I wish that every gardener had a plethora of bees in their backyards. Unfortunately, we’ve killed many through our chemicals or taken away their habitats through removing trees and covering available soil with grass, asphalt, and gravel. Crown Bees is trying to reintroduce bees that are easy to raise and native to their area. Through our Bee Buyback program, we’re exchanging free nesting material in exchange for cocoons from that area. When we rehome these bees, we sell them back to that region only.
Our goal is to help increase numbers in regions so that excess cocoons can be then used in nearby farms for their pollination of fruits.
Regarding pests and parasites shipping everywhere… We do all we can to educate people on how to eradicate most pests. The three predominant pests the mason bees see are pollen mites, mono, and chalkbrood. Through cleaning each cocoon thoroughly we can get rid of the mites and chalkbrood. Through diligent inspection, we can catch most mono-filled cocoons, though admitably, it’s hard to be 100%. Mono is found in most all states already. Other diseases that impact the honey bees aren’t found today in mason bees.
Your last comment on the mason bee forcing out other bees is interesting. I believe that the blue orchard bee is the earliest emerging bee, and thus, one of the best for our early blooming orchards. While it does fill its holes with pollen, it’s sloppy pollen-gathering method leaves much pollen behind. This makes it a wonderful pollinating bee. To think that it strips a yard of all available pollen so that “later cavity nesting bees are forced out” suggests that you might not understand how pollen is produced.
Pollen is produced each day by each flower. While that flower is in bloom it continues to produce pollen until the flower is dead. Thus, bees will have pollen each day as they continue to visit the same flower. Bumble bees will follow the same circuit each day as they gather their pollen…
Since the blue orchard bee is only active in the early spring, there is plenty of pollen throughout the growing seasons for other cavity nesting bees…
You suggest placing out empty tubes of different sizes. I completely agree with this practice. Be successful. Find the 4mm-9mm bees that use these holes. As we find these bees, and rehome them to other gardeners in the same region, we can add more bees back to our environment. Having a company do this ethically, to ensure that good practices occur, pests are removed as best as possible, should be a welcome company.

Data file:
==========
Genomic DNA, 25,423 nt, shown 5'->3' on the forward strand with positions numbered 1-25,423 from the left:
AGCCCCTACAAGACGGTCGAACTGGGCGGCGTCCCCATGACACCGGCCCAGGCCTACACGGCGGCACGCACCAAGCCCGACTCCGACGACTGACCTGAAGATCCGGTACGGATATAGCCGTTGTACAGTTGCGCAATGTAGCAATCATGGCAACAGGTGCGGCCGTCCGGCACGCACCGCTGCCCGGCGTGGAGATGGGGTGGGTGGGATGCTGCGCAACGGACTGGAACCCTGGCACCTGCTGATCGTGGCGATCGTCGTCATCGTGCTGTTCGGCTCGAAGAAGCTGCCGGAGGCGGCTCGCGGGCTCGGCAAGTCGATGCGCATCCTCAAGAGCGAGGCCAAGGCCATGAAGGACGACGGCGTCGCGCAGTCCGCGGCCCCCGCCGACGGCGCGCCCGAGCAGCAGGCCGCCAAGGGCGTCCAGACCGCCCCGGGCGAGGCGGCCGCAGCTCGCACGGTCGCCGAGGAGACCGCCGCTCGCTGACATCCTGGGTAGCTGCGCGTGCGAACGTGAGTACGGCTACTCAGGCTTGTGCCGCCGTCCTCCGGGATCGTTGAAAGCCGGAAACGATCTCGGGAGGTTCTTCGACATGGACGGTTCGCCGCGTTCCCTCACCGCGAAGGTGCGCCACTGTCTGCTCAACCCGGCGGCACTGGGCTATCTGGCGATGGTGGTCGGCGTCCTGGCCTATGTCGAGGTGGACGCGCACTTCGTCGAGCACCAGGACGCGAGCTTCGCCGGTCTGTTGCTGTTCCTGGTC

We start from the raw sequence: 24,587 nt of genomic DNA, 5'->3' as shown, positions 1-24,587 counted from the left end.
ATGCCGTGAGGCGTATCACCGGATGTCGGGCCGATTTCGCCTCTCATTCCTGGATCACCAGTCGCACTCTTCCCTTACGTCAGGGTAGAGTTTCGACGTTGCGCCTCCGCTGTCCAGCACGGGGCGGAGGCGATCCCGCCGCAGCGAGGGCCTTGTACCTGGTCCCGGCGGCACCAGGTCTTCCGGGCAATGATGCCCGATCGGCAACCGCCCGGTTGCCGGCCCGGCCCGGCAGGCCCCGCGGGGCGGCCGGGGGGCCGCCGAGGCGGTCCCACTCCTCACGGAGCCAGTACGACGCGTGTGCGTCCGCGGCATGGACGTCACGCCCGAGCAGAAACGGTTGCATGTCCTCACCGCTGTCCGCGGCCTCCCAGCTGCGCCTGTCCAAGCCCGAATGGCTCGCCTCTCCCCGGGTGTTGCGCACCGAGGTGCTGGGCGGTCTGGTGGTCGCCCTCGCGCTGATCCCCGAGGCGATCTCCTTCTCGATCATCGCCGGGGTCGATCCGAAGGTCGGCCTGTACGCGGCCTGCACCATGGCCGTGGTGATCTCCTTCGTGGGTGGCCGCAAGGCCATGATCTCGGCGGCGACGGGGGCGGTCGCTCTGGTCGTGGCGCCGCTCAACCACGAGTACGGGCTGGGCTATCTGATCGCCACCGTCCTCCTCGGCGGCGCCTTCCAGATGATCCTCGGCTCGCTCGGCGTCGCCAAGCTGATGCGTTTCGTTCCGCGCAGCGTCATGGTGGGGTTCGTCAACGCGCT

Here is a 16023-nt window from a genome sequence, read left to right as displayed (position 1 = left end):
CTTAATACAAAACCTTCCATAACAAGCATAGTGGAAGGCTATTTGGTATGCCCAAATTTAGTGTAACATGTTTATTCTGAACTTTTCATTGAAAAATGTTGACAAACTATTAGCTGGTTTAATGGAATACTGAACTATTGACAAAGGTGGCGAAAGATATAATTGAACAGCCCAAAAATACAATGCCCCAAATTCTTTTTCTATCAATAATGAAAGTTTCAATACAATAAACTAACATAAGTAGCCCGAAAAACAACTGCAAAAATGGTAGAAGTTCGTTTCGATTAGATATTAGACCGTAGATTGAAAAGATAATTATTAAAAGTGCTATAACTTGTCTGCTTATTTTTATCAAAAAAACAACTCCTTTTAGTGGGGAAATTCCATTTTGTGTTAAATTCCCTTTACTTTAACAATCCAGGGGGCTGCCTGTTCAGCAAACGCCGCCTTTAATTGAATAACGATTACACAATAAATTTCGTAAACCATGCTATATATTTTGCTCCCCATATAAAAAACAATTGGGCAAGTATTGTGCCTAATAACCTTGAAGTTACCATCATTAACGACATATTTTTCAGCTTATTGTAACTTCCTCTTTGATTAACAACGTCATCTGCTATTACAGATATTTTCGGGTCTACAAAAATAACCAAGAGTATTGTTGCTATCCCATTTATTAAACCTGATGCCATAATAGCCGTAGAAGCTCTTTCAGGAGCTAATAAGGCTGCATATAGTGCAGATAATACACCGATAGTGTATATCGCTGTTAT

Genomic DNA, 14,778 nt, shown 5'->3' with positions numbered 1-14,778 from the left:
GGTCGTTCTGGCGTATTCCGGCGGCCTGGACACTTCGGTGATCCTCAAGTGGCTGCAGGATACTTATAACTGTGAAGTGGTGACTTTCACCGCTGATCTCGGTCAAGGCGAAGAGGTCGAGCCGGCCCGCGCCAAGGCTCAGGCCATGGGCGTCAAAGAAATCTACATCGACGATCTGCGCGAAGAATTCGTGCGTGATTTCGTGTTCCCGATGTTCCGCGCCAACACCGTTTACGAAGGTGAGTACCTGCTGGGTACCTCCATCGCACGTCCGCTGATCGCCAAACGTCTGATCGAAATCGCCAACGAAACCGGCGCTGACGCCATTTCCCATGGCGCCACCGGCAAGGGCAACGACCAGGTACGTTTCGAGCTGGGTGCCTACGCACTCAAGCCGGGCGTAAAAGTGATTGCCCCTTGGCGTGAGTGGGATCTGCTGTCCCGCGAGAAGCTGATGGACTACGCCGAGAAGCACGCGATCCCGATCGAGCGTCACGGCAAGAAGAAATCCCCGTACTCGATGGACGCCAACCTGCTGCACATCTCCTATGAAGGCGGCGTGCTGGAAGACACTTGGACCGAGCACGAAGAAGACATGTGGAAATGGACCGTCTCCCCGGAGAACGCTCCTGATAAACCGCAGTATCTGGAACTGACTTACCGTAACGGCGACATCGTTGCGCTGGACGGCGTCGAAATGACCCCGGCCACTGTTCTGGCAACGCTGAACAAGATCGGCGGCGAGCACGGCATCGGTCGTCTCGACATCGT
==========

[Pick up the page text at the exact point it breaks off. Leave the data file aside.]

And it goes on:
Regarding bees that strip pollen so that other bees are starved and move away… learn more about the honey making bee. They are known to researchers as “pollen pigs”. They are so efficient at gathering pollen there is little left behind for any of the native 4,000 bees. Because the honey bees are the media darling of today, they get the most press and we find more hives raised. I believe this wonderful bee does much of the damage you allude to with their efficient pollen gathering characteristics. A few hives are ok. Nature has them naturally at 1 hive per 1/2 mile.
If you’d like to debate with me further, please reach out to me directly through our website. I wish you well with raising bees Glen. We need them for our food and flowers around us.
Lee Brumley says
Hello Joe, Not since the early Victory Garden series with Jim Crockett, have I enjoyed a gardening series more than your Growing a Greener World. Gardening has been an important part of my life since I was a young boy. Since I retired from the Air Force many years ago, I have expanded my gardening to a point where I raise excess produce which I sell at our local farmers market. I make a little money doing that, however most of my profit is spent buying seeds, plants, gardening supplies, compost, etc, etc. So, many people benefit from my gardening: I benefit from the exercise, the satisfaction (as well as frustration – hahaha) of spending much of the day outside doing something I enjoy, and the satisfaction of being able to produce high quality fruits and veggies for us to eat. My customers at the farmer’s market benefit from quality produce (much of it is organically produced) which I sell at prices lower than the local supermarkets. And the companies where I buy my seeds, plants, mulch, etc all benefit from the products I buy from them – thereby creating jobs for many people who create and supply their products. I am seventy years old now and I am still learning about better ways to garden, so maybe you can teach an old dog “new tricks” haha. I grow a wide variety of fruits, including trees like persimmon, pawpaw, and asian pear, as well as blackberries and many vegetables which contribute to a variety of healthful antioxidants, vitamins, and minerals in my diet. Please keep up the excellent work you are doing there, and thank you again for the excellent series.
Joe Lamp'l says